The IPOC International Growth Fund was given a licence to operate as a mutual fund in Bermuda. But it was no run-of-the-mill mutual fund. It did not receive its money to invest through shareholders, but through a group of subsidiary companies it owned. These earned income by lending to or consulting for a second set of companies, according to documents submitted in court by IPOC in order to help the $1 billion Fund's effort to disprove claims it was a money-laundering vehicle.

But where did all of IPOC's assets come from?

The story of IPOC has its roots in the early 1990s, when Mr. Reiman, then in his mid-30s, was an executive at Leningrad City Telephone Network. He became friendly with Jeffrey Galmond, a Danish lawyer, who was in town to help a client. They started doing business together, but also became close friends, close enough for the families to vacation together.

After the fall of the old Soviet Union, a telecommunications revolution began to take hold. Mr. Reiman was at the centre of it in St. Petersburg, putting together a network of companies for his Russian state employer, offering a wide range of services from billing to paging. Any company or foreign investor who wanted to get in on the St. Petersburg telecoms action had to connect to the state equipment, so they had to go through Mr. Reiman. Meanwhile Mr. Galmond was working closely with him, providing legal help and introductions to potential outside investors.

One of those investors was British businessman Anthony Georgiou, who owned a share in one of the ventures and claimed he was cheated out of it. In a sworn affidavit filed in a BVI court, Mr. Georgiou said Mr. Reiman "seemed an expert in 'oiling the wheels' and had no compunction about doing it". He provided a 1992 receipt for a $1.04 million "bonus" transferred to Mr. Reiman's Swiss bank account. Mr. Reiman denied that such a transfer ever took place and said the receipt was a fake.

The telecoms ventures were growing fast and in 1994, Mr. Reiman gathered his state-controlled employer's interests in into a firm called Telecominvest the employer owned 95 percent of it. Mr. Galmond has said that he indirectly owned the rest. But the numbers changed dramatically by early 1996. By then the stake of Mr. Reiman's employer and another state company had shrunk to under half, while an obscure Luxembourg company called First National Holding owned 51 percent.

The state-run companies, represented by Mr. Reiman, had not exercised their right to invest in extra shares issued by Telecominvest and so had lost their controlling interest. First National Holding put up a modest $1.8 million for the new shares and wound up with the majority stake. Later its stake rose to 85 percent through the same process.

Then Russian Telecommunications Minister Vladimir Bulgak heard about the deal through the media and called representatives of the state-controlled St. Petersburg companies for an explanation. He was told that First National Holding was simply a vehicle for the German banking giant Commerzbank. Telecominvest said the same thing and even Commerzbank purported to the owner of the mysterious company. Now however, the Bank admits that was not the case. Mr. Reiman has claimed that the real owner was Mr. Galmond, who was trying to keep his interests quiet in the ruthless landscape that was new Russian capitalism.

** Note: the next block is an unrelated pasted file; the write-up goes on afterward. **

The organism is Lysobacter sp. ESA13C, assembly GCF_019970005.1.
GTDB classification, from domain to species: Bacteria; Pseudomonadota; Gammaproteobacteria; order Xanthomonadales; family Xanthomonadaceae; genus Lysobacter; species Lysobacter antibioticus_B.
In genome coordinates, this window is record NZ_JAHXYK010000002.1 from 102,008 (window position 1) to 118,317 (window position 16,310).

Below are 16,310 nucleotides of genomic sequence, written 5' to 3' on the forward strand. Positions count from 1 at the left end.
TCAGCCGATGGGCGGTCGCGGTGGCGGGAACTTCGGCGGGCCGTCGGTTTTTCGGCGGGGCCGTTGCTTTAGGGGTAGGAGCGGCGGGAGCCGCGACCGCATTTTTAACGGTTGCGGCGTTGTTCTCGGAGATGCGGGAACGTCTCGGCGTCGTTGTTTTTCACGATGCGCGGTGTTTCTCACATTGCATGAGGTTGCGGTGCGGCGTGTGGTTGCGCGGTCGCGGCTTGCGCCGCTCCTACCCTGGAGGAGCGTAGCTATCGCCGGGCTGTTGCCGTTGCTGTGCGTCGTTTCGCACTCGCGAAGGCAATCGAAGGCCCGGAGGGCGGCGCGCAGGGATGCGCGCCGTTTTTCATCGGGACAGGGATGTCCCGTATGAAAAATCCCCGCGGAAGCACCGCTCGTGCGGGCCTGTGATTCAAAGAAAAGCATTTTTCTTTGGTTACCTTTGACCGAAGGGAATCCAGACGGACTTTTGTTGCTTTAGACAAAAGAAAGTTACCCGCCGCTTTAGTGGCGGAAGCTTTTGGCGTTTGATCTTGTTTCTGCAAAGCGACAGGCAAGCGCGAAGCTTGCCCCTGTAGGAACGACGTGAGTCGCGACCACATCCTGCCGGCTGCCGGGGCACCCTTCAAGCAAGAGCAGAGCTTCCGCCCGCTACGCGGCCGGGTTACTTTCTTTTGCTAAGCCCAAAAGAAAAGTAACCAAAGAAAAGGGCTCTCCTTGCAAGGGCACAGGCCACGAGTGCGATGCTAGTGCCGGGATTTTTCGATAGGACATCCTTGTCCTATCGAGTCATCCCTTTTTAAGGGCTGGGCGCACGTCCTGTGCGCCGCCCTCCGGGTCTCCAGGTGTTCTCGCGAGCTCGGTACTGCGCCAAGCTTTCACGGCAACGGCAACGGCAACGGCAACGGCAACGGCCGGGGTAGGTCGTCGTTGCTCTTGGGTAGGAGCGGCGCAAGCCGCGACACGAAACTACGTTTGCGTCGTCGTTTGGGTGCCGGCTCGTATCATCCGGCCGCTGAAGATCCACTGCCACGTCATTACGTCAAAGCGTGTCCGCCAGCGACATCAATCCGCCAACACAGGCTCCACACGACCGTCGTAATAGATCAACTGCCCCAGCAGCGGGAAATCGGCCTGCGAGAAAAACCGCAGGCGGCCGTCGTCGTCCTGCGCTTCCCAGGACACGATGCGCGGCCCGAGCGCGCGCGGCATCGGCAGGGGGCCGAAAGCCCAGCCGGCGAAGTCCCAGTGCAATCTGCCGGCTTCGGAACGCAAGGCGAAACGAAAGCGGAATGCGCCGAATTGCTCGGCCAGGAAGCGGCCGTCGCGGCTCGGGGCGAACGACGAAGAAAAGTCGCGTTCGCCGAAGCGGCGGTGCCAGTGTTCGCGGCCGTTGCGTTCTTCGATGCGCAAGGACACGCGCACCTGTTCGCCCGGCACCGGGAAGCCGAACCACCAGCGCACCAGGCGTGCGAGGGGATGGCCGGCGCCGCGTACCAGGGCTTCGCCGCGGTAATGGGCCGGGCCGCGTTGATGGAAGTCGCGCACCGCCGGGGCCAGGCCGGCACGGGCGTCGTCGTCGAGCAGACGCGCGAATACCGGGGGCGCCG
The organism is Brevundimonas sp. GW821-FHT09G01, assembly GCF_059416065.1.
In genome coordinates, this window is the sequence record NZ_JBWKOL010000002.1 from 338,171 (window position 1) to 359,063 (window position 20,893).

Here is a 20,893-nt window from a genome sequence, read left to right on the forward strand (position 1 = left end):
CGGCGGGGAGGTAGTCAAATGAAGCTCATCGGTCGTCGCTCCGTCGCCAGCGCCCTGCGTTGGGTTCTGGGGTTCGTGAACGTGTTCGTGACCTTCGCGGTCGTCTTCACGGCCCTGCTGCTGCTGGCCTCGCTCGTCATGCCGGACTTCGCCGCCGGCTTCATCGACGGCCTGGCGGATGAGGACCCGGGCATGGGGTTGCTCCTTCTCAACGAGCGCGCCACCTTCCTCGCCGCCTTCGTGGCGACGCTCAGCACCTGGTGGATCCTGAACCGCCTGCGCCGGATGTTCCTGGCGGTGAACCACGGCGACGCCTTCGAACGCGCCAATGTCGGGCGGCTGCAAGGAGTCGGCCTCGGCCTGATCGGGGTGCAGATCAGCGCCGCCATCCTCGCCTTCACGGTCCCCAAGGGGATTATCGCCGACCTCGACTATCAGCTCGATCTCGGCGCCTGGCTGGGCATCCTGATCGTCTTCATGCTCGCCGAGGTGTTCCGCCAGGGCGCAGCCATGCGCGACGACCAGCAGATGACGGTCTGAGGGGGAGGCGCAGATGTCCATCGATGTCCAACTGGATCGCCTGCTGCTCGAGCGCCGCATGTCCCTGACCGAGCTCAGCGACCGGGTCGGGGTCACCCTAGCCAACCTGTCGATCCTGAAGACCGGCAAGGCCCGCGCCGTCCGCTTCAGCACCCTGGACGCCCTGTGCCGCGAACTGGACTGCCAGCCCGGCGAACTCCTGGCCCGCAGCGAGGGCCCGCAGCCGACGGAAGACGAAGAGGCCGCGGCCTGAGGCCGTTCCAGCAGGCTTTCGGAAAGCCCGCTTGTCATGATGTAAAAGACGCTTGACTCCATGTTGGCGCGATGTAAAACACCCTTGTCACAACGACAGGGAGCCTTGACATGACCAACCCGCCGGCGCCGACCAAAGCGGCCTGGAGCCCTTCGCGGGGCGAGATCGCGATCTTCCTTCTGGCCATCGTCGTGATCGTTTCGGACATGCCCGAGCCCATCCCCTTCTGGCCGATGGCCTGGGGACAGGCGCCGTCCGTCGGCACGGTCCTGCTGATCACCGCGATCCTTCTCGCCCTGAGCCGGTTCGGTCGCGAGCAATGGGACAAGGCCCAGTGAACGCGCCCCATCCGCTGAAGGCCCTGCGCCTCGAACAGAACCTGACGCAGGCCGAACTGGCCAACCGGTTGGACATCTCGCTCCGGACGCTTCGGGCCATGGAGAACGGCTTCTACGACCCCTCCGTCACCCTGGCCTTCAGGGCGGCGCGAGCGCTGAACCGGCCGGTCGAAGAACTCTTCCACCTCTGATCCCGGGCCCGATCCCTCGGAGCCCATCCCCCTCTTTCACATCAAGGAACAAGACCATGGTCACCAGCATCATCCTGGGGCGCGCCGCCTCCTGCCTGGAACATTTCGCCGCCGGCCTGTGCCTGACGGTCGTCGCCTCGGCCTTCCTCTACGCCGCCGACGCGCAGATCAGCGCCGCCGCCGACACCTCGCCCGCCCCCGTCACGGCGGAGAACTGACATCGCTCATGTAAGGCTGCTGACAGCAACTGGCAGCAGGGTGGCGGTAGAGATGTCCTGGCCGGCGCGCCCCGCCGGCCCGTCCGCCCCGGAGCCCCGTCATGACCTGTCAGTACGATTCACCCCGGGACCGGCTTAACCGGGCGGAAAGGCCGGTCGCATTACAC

It was when Commerzbank ended its arrangement with the telecoms entities that Mr. Galmond set up several Bermuda companies, among them the IPOC International Growth Fund, to serve as a new home for the telecoms holdings. At about this time, Mr. Reiman became Telecommunications Minister, enjoying a close relationship with President Putin. Their ties dated back to when Mr. Putin's wife got a job at Telecominvest, before Mr. Putin became the most powerful man in Russia.

The dispute between IPOC and LV Finance over the disputed stake in Megafon sparked a tidal wave of cross-border litigation that would bring to light some extraordinary revelations about the workings of the IPOC Fund. Ironically, it was IPOC itself that brought the matter to court and thereby opened its own can of worms.

According to the findings of one such hearing, a Swiss commercial tribunal, IPOC was at the centre of a massive money-laundering scheme, designed to conceal Minister Reiman's diversion of Russian state assets. Citing evidence produced by German prosecutors, who had been looking into the Commerzbank affair, the tribunal found that Mr. Reiman had used his position in St. Petersburg to shift control of state-owned companies to foreign holding companies he owned.

After he became Telecommunications Minister, the tribunal alleged, Mr. Reiman made decisions, including the granting of licences, which caused the value of his collection of companies to soar by millions of dollars. Some of those assets came to Bermuda, invested in IPOC. However, Mr. Reiman has always insisted he was not the owner of IPOC or its family of telecoms companies, rather it was his friend Mr. Galmond.